“For I do not understand my own actions. For I do not do what I want, but I do the very thing I hate.”
– Romans 7:15 (ESV)
Have you ever found yourself strongly echoing the Apostle Paul’s conflict in this verse? I know I have. But have you ever thought about the implications of what it might mean that we could truly, really want something and yet do something totally different? The really convicting thing is that we know that no one is forcing us to do the things we don’t want to do. The ugly truth is that, on some level, we wanted to do the thing we tried not to do. The war is internal. The Apostle goes on to conclude that this experience is a result of a warring of the two men that live within him: the dead man of sin and the new man in Christ. The conclusion is natural: there must be more than one “me” in me.
Over the past few years, I’ve been exploring the implications of what begins when thinking about the phenomenon of self-control. As Donald MacIntosh has noted, “The idea of self-control is paradoxical unless it is assumed that the psyche contains more than one energy system, and that these energy systems have some degree of independence from each other.”1 Nobel prize-winning psychologist Daniel Kahneman even frames his model of our cognitive framework in terms of two selves (as we’ll see below). The two selves in this context are not synonymous with what the Apostle is talking about, but they’re aimed at similar phenomena. While Paul is addressing theological categories of sin and righteousness, Kahneman and others are addressing the cognitive processes that (when we put them in conversation with Paul) help to explain the mechanisms at play.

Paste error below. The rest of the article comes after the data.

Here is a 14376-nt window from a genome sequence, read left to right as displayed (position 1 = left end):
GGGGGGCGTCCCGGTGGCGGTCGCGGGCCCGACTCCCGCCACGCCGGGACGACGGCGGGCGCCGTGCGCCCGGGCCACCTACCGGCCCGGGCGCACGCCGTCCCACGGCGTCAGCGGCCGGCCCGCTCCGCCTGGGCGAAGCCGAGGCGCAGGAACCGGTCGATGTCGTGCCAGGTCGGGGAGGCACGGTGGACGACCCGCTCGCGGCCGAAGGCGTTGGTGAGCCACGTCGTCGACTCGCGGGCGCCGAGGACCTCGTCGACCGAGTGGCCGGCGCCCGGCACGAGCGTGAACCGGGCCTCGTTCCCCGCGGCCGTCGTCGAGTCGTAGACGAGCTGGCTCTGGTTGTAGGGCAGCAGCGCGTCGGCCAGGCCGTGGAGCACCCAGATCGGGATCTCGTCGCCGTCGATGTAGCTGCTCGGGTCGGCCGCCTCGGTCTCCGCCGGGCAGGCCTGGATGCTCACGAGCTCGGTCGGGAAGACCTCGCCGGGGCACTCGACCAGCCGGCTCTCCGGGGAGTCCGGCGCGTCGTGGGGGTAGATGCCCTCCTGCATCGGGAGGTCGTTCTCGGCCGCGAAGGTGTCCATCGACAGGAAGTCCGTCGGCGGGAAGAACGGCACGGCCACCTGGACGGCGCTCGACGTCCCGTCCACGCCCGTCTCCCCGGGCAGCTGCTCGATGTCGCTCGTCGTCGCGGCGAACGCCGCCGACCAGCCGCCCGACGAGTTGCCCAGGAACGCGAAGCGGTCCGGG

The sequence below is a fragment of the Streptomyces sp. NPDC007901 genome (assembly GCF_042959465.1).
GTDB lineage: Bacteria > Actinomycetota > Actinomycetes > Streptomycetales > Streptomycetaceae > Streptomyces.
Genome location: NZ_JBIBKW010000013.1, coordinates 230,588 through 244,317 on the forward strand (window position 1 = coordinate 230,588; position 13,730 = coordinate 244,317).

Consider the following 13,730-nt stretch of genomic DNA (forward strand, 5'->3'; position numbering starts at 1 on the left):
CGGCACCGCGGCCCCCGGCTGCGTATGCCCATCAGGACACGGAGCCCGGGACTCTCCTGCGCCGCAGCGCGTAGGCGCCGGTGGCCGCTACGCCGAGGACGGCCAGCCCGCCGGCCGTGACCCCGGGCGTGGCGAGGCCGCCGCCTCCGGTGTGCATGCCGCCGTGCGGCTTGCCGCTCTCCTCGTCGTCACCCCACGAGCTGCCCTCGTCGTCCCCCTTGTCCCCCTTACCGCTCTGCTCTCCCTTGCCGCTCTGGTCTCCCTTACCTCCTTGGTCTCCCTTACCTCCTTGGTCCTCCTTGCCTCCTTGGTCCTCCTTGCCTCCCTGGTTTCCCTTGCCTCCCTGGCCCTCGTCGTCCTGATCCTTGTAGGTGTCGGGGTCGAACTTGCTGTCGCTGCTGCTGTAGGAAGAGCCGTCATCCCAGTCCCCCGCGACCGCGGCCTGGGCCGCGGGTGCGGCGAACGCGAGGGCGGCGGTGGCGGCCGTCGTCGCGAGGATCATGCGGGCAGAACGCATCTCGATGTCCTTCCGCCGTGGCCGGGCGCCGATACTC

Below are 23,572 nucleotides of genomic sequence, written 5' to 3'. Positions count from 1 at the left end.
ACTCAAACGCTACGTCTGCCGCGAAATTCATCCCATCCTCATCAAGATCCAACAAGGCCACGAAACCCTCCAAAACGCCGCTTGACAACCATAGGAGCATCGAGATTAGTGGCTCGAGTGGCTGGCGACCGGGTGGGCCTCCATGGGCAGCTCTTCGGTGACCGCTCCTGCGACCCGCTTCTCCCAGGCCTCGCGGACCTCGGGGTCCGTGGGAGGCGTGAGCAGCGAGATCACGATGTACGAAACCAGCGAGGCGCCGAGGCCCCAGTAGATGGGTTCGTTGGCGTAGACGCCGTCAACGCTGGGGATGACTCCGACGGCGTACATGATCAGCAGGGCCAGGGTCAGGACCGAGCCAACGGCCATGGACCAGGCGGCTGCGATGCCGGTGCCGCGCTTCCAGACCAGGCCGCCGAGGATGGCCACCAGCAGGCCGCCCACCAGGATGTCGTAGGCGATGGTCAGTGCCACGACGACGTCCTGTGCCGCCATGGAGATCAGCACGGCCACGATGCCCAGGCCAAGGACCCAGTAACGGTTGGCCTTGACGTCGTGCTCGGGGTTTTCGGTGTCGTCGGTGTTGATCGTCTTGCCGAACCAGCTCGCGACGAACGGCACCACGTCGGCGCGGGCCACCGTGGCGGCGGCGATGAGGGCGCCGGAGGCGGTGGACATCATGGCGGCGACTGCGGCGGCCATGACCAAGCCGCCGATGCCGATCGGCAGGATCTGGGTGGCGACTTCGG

In today’s piece, I will describe how these two “selves” function from a cognitive perspective, including the crucial role our imaginations play in tying the two systems together. Then, in future pieces, I will describe some ways this can work out in how we think of discipleship and what we can do with the model as we fight our own Pauline struggles against our sinful nature.
We process the world through two systems
Although the theory didn’t wholly originate with him, Daniel Kahneman presents one of the most accessible modern accounts of the way that we process the world around us in his brilliant book, Thinking, Fast and Slow. In describing this, Kahneman employs a metaphor of two selves representing two systems that we use to process the world. System 1 is our intuitive, emotional core, and it “operates automatically and quickly, with little or no effort and no sense of voluntary control,” while System 2 “allocates attention to the effortful mental activities that demand it” and is “often associated with the subjective experience of agency, choice, and concentration.”2